In his sermon “On Catholic Spirit,” Wesley explores the phrase from 2 Kings 10:15, “Is thine heart right, as my heart is with thy heart?...If it be, give me thine hand.” He adapts this phrase as a crystallization of “catholic spirit” as it applies to his own time. This phrase describes Wesley’s distinctive doctrinal pluralism that strikes a conscious balance between dogmatism and doctrinal indifference. Wesley wrestled with the conflict between his desire for clear doctrinal standards and his conviction that true religion was “heart religion” shaped by Christian love.
As we shall
see, Wesley’s concept of “catholic spirit” played itself
out in praxis; Wesley found it a hard-won victory to stave off the call
for separation from within his own Methodist ranks. In the course of his
struggles, Wesley found the line between doctrinal indifference and doctrinal
dogmatism a difficult one to navigate. In the end it was a combination
of Wesley’s vision of catholicity and his strong belief in the destructive
effects of schism that held off, nearly on its own, a split from the Church
I. Wesley’s sermon “On Catholic Spirit”
Wesley makes an important distinction in this sermon between religious opinions and essential doctrines. Religious opinions, such as modes of worship, are numerous and easy to identify and should not come between Christians. Distinct from opinions are the essential doctrines of Christianity, which are legitimate topics for disagreement, but which Wesley does not attempt to spell out in the sermon. More important, it seems, was his vision of a universal church of Christians united by what he calls “true heart religion1:” “But although a difference in opinions or modes of worship may prevent an entire external union; yet need it prevent our union in affection?2”  His first observation about the exchange between Jehonadab and Jehu in his scripture text is that they were in disagreement about more than mere opinion: “here is no inquiry concerning...opinions.” [I.1] The two men were in severe disagreement, yet were still able to maintain affection for each other and spiritual communion together. Wesley takes this further, arguing that no human can know full truth, and thus must, in the humility of true Catholic spirit, remain in communion with other Christians:
Wesley also maintains that the exchange between Jehu and Jehonadab was not “an inquiry as to modes of worship.” [I.7] Modes of worship are, for Wesley, a matter of mere opinion, and he includes under the rubric of worship forms of taking communion, baptism, models of church government, and forms of public prayer. These opinions concerning modes and forms of worship are a matter of prayerful deliberation: “No man can choose for, or prescribe to, another. But every one must follow the dictates of his own conscience, in simplicity and Godly sincerity.” [I.9]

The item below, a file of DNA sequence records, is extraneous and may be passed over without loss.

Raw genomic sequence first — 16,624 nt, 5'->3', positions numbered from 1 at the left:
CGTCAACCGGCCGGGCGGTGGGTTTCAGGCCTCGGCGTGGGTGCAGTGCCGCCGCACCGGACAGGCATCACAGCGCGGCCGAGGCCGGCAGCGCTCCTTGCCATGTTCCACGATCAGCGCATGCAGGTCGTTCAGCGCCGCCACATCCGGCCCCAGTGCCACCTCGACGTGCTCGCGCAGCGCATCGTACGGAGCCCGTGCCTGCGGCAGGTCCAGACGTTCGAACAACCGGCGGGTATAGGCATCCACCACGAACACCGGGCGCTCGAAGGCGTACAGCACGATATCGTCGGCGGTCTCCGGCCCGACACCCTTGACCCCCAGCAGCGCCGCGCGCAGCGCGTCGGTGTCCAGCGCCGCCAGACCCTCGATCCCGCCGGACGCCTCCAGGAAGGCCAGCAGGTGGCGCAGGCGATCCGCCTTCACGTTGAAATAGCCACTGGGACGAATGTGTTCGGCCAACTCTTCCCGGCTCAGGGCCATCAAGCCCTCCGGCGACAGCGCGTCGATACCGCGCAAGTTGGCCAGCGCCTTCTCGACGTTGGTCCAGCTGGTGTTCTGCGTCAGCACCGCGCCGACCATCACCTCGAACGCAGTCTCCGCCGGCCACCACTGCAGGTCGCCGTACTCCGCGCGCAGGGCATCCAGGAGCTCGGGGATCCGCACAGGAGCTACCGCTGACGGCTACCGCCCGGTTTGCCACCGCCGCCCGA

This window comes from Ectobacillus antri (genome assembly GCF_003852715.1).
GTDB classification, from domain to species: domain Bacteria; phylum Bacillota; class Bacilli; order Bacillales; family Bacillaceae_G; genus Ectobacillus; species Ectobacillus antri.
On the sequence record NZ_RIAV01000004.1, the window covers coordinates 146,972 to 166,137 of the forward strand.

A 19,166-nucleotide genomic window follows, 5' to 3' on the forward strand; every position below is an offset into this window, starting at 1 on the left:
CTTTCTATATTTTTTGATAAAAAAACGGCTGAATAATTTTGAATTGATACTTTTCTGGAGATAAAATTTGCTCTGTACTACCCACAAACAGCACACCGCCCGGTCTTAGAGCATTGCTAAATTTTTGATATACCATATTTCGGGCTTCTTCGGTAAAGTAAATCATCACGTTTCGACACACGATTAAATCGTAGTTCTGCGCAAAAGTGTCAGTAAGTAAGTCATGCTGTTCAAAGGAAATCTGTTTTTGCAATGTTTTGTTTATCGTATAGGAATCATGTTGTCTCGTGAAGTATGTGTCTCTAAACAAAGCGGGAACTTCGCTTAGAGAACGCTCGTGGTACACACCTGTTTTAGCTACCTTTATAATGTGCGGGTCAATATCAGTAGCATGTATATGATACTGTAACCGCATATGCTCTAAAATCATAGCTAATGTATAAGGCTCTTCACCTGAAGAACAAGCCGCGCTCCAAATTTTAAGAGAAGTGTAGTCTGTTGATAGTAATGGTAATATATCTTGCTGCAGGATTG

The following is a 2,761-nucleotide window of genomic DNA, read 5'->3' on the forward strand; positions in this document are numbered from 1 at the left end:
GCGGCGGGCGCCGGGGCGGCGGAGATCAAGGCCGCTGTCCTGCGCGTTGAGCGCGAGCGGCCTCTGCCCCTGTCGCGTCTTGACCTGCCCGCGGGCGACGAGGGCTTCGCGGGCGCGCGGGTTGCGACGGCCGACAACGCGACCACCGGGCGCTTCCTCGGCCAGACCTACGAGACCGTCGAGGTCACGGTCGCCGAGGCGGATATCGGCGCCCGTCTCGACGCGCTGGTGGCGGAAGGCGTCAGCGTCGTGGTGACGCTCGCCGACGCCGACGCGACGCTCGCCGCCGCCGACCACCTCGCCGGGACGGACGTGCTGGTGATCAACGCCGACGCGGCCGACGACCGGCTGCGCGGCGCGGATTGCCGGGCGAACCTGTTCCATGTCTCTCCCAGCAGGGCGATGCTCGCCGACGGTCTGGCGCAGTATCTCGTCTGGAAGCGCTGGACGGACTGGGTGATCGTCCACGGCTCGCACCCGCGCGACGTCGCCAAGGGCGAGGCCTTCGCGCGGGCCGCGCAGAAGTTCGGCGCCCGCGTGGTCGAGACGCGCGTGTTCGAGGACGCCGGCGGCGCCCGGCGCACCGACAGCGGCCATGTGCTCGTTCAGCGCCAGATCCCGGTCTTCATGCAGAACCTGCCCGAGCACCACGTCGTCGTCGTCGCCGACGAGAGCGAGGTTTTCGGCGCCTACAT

Wesley puts a twist on this concept, though, that carries its significance into one of the most pressing issues of Wesley’s career, and that is the issue of the Methodist’s relationship to the Church of England. From Wesley’s arguments here about the subjective nature of religious opinions, it would be a relatively easy move towards downplaying the importance or role of an institutional church. But Wesley takes a much different and perhaps more difficult tack: “Every follower of Christ is obliged...to be a member of some particular congregation or other, some Church, as it is usually termed.” [I.10] Despite his emphasis on allowing room for a diversity of religious opinions, he strongly believes in each believer maintaining a consistent association with a formal and institutional church, specifically the Church of England in the case of Methodists of his day.
So if Wesley argues that the phrase “is thine heart right, as my heart is with thine?” does not mean that Christians must agree about opinions, then what does “as my heart” mean? Rather than offer a creedal test, Wesley suggests other questions that will help uncover “like” hearts:
The only question concerning belief is “dost thou believe in the Lord Jesus Christ?” [I.13] Besides this one question, all the others revolve around the working of some idea of “love” and its “fruits” in each Christian’s life. None are concerned directly with doctrinal issues or issues of worship.
Wesley continues to unpack the phrase with the second part, “if it be [your heart like mine] give me thy hand.” Reiterating his main point, Wesley says this does not mean “be of my opinion” or “embrace my modes of worship” but instead it means to first of all “ love me.” [II.3]